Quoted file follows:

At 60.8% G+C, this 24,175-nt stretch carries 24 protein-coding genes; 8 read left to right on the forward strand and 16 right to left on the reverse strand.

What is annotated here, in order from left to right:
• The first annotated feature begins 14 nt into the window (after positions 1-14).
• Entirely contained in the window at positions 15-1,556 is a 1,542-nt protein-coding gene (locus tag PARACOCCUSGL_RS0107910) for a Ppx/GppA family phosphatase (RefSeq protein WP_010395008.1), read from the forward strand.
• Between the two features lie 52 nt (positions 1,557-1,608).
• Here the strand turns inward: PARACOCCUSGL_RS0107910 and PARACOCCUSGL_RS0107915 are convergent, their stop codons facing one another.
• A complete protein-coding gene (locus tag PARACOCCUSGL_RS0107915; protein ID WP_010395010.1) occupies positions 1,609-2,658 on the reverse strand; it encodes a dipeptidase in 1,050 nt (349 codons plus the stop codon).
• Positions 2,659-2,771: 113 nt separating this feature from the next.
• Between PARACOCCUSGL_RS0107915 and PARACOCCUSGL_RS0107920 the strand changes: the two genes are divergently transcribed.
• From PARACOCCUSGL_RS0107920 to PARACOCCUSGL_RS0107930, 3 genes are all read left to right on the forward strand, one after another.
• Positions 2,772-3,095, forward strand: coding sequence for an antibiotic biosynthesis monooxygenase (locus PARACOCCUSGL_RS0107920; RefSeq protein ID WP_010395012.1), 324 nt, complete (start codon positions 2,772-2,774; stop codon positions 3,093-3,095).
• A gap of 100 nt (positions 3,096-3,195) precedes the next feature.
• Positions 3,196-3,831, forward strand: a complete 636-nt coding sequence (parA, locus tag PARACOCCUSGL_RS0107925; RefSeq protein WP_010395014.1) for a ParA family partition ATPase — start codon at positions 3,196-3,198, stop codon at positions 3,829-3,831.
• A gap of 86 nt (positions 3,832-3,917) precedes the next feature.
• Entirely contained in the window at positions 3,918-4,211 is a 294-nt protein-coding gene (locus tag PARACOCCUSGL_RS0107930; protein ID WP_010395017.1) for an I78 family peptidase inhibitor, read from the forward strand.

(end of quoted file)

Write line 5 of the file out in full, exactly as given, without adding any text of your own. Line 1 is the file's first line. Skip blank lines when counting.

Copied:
• Between the two features lie 52 nt (positions 1,557-1,608).